§40.191; §40.193 09/01
Do collectors sign the CCF in situations in which a urine specimen is not provided during a collection (i.e., a refusal to provide a specimen; a shy bladder situation)?
• In any such case, the collector would check the box in Step 2 of the CCF indicating that no specimen was provided and enter an explanatory remark.
• The collector would then provide his or her name and signature in Step 4 of the CCF.
• The employee’s name and phone number should be included on the MRO copy.
• The collector would then transmit the CCF copies to the appropriate parties (e.g., employer, MRO).
What are some examples of an employee’s failure to cooperate with the testing process that would cause a refusal to test and how should the collector handle them?
• Part 40 highlights two examples of failure to cooperate – the employee refuses to empty pockets when instructed to do so; and the employee behaves in a confrontational way that disrupts the testing process.
• Among others are:
-- The employee fails to wash his or her hands after being directed to do so by the collector.
-- The employee admits to the collector that he or she adulterated or substituted the specimen; and
-- The employee is found to have a device – such as a prosthetic appliance
– the purpose of which is to interfere with providing an actual urine specimen.
• When the issue is a problem with refusing to following instructions – for example, refusing to empty pockets or refusing to wash hands – or if there is a confrontation, the collector should warn the employee of potential consequences of a failure to cooperate; and if practical, seek assistance from the DER or supervisor to ensure that the employee understands the ramifications.
• When the issue is admission of adulteration or substitution or when a device is found, there is no need for the collector to warn the employee or to seek assistance from the DER or supervisor.
• In every case, the collector must carefully follow the procedures at 40.191(d) by terminating the collection process, immediately notifying the DER of the refusal, and thoroughly documenting the circumstances surrounding the event in the remarks section of the CCF.
• Any specimen that had been collected before the refusal should be discarded.
§§ 40.73; 40.191; 40.193; 40.333; 40.355(i) 07/14
When may a collector give an employee permission to leave a collection site?
- A collector may give an employee permission to leave the collection site only after the testing process is complete.
- For tests conducted under §40.73, the testing process is complete when both the employee and the collector complete the chain of custody form in the order specified in §40.73(a)(1)-(6). At that time, the collector must advise the employee that he or she may leave the collection site.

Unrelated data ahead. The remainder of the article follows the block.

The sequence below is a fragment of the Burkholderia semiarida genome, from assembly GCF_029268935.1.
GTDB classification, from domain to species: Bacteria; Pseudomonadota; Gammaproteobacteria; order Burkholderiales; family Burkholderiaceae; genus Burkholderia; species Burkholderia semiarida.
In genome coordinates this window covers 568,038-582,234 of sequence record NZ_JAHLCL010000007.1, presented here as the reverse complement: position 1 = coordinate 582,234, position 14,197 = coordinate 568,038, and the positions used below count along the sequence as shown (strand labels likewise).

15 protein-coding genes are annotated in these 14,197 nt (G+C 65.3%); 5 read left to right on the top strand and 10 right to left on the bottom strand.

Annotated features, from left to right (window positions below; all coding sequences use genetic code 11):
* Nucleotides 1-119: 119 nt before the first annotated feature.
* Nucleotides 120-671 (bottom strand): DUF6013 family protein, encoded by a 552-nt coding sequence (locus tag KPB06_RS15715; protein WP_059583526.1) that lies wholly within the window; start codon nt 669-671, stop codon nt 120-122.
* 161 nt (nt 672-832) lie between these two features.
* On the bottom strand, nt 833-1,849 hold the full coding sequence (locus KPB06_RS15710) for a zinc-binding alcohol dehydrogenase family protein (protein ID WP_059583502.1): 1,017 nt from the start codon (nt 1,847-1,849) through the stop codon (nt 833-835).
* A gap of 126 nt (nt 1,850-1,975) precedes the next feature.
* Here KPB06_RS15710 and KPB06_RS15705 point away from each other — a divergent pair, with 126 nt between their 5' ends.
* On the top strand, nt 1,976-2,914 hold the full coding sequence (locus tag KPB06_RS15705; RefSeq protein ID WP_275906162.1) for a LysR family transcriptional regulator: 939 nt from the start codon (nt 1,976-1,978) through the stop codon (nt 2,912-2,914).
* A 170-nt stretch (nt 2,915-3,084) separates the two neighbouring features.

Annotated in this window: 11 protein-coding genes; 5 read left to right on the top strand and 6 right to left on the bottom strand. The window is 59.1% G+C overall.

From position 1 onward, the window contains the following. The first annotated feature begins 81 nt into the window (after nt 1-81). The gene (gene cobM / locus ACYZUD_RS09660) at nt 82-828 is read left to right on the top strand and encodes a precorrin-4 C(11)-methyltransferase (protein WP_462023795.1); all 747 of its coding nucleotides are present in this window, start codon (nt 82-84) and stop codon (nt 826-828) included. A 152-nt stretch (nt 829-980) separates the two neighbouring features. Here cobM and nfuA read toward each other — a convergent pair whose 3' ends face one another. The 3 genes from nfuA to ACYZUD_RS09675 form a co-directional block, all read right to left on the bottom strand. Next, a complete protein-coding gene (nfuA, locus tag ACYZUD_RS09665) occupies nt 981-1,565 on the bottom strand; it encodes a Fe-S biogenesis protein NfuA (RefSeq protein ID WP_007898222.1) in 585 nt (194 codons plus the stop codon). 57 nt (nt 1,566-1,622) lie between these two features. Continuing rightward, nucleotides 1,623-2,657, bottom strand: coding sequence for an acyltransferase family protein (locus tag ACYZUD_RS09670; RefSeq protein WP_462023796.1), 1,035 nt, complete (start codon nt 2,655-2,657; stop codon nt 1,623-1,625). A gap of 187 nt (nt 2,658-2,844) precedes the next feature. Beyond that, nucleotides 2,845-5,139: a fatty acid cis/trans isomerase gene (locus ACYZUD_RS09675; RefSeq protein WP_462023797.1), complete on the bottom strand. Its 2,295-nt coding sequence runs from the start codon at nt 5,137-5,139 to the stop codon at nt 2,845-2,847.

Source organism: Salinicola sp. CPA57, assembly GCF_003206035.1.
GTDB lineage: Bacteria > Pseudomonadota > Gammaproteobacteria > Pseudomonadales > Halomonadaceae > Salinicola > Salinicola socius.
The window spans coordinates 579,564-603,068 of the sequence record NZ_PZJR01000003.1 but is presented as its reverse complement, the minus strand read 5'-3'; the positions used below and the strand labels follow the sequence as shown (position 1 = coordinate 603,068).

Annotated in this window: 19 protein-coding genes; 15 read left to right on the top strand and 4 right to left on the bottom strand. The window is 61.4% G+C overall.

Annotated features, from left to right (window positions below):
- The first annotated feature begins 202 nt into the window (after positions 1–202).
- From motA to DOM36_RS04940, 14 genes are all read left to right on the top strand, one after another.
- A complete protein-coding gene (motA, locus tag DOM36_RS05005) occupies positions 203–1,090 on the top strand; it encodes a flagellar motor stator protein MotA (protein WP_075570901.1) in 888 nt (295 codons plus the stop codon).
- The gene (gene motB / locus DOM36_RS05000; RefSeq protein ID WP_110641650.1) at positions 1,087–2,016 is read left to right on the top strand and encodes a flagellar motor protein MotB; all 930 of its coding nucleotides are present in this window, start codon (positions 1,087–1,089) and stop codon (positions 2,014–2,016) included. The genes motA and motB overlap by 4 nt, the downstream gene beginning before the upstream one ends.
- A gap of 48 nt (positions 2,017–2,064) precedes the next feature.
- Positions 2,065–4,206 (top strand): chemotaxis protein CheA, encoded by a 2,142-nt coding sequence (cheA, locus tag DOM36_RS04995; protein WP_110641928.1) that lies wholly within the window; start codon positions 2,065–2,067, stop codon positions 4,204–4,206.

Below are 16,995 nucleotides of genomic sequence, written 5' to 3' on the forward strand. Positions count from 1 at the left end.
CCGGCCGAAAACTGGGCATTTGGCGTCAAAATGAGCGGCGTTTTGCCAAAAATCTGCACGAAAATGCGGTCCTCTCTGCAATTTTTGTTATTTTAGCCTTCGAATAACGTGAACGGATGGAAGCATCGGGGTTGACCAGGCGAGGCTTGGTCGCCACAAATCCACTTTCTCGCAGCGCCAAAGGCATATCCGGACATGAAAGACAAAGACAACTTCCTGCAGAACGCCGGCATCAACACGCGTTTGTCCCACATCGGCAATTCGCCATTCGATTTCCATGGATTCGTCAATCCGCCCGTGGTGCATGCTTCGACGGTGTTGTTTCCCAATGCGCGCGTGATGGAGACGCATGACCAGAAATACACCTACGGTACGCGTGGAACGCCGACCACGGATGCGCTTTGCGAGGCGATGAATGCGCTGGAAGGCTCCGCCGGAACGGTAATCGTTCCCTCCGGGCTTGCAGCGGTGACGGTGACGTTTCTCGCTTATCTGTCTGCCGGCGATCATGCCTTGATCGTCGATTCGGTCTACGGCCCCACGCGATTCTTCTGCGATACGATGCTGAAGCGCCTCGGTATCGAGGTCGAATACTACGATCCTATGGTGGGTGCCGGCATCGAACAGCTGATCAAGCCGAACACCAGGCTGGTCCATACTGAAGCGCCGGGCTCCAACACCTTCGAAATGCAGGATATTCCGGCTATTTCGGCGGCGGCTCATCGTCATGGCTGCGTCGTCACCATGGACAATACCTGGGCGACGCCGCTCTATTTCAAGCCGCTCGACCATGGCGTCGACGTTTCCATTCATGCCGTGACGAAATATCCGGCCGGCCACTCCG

- For tests conducted under §40.193, the testing process is complete only after the employee has provided a sufficient specimen and the steps in §40.73(a)(1)-(6) are complete, or the employee has not provided a sufficient specimen within three hours of the first unsuccessful attempt to provide a specimen.
- There is no requirement for a collector to inform an employee that the failure to remain at the collection site is a refusal. Therefore, if the collector does not inform an employee that failure to remain at the collection site is a refusal, it does not mean that the collector has given the employee permission to leave the collection site. If an employee leaves prior to the completion of the testing process, the employer must decide whether the employee’s actions constitute a refusal.
§§ 40.73; 40.191; 40.193; 40.333; 40.355(i) 07/14
What happens if an employee leaves the collection site prior to the completion of the testing process?
- As noted in §40.191(a)(2), failure to remain at the collection site until the testing process is complete generally constitutes a refusal to test.
- If an employee leaves the collection facility prior to the testing process being completed, the collector must inform the employer as required under §40.191(d). The employer, as required under §40.355(i), must then determine whether the employee’s actions constitute a refusal to test. To make this determination, the employer should consider the information documented on the CCF and the advice and information received from the collector and service agents, as well as any supporting information provided by the employee (i.e., in the event of a medical emergency, copies of hospital admission records/EMS records/police records, etc).
- The employer must document its decision, and the solid reasoning for the decision, in all collection site refusal determinations. Copies of these decisions, and the information relied on in making those decisions, must be maintained in accordance with §40.333 and the applicable modal recordkeeping requirements. If during the course of an inspection, the DOT determines that you have not properly documented these determinations, you may be subject to penalty in accordance with these regulations.